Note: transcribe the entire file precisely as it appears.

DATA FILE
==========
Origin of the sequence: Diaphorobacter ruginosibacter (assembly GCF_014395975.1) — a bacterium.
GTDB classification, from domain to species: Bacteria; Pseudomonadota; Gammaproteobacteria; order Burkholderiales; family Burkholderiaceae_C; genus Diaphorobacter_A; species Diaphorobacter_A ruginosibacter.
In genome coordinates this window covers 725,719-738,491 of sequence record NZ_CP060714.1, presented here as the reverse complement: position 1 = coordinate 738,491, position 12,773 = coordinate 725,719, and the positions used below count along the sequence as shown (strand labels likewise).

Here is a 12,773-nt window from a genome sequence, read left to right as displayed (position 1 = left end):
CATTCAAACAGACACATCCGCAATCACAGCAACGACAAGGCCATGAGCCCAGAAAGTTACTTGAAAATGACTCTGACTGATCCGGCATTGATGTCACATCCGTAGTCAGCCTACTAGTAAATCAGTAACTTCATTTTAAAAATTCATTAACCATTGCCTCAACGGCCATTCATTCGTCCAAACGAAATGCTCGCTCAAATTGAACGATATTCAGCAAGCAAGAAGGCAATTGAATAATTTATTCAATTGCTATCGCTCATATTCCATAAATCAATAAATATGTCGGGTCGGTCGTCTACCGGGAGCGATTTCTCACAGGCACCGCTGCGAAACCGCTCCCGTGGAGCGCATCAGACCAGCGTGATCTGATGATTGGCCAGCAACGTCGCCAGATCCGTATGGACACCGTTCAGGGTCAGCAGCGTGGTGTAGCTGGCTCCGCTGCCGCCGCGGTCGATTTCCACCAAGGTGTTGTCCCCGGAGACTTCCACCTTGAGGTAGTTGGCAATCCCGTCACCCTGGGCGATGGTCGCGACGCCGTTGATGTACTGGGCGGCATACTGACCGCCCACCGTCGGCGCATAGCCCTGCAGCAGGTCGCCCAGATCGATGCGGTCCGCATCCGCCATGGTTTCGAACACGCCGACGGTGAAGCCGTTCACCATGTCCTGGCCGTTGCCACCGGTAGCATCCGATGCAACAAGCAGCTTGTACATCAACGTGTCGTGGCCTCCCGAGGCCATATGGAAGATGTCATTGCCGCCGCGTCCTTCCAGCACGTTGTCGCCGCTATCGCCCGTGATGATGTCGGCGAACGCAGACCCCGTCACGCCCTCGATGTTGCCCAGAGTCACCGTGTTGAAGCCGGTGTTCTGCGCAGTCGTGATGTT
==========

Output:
Origin of the sequence: Diaphorobacter ruginosibacter (assembly GCF_014395975.1) — a bacterium.
GTDB classification, from domain to species: Bacteria; Pseudomonadota; Gammaproteobacteria; order Burkholderiales; family Burkholderiaceae_C; genus Diaphorobacter_A; species Diaphorobacter_A ruginosibacter.
In genome coordinates this window covers 725,719-738,491 of sequence record NZ_CP060714.1, presented here as the reverse complement: position 1 = coordinate 738,491, position 12,773 = coordinate 725,719, and the positions used below count along the sequence as shown (strand labels likewise).

Here is a 12,773-nt window from a genome sequence, read left to right as displayed (position 1 = left end):
CATTCAAACAGACACATCCGCAATCACAGCAACGACAAGGCCATGAGCCCAGAAAGTTACTTGAAAATGACTCTGACTGATCCGGCATTGATGTCACATCCGTAGTCAGCCTACTAGTAAATCAGTAACTTCATTTTAAAAATTCATTAACCATTGCCTCAACGGCCATTCATTCGTCCAAACGAAATGCTCGCTCAAATTGAACGATATTCAGCAAGCAAGAAGGCAATTGAATAATTTATTCAATTGCTATCGCTCATATTCCATAAATCAATAAATATGTCGGGTCGGTCGTCTACCGGGAGCGATTTCTCACAGGCACCGCTGCGAAACCGCTCCCGTGGAGCGCATCAGACCAGCGTGATCTGATGATTGGCCAGCAACGTCGCCAGATCCGTATGGACACCGTTCAGGGTCAGCAGCGTGGTGTAGCTGGCTCCGCTGCCGCCGCGGTCGATTTCCACCAAGGTGTTGTCCCCGGAGACTTCCACCTTGAGGTAGTTGGCAATCCCGTCACCCTGGGCGATGGTCGCGACGCCGTTGATGTACTGGGCGGCATACTGACCGCCCACCGTCGGCGCATAGCCCTGCAGCAGGTCGCCCAGATCGATGCGGTCCGCATCCGCCATGGTTTCGAACACGCCGACGGTGAAGCCGTTCACCATGTCCTGGCCGTTGCCACCGGTAGCATCCGATGCAACAAGCAGCTTGTACATCAACGTGTCGTGGCCTCCCGAGGCCATATGGAAGATGTCATTGCCGCCGCGTCCTTCCAGCACGTTGTCGCCGCTATCGCCCGTGATGATGTCGGCGAACGCAGACCCCGTCACGCCCTCGATGTTGCCCAGAGTCACCGTGTTGAAGCCGGTGTTCTGCGCAGTCGTGATGTT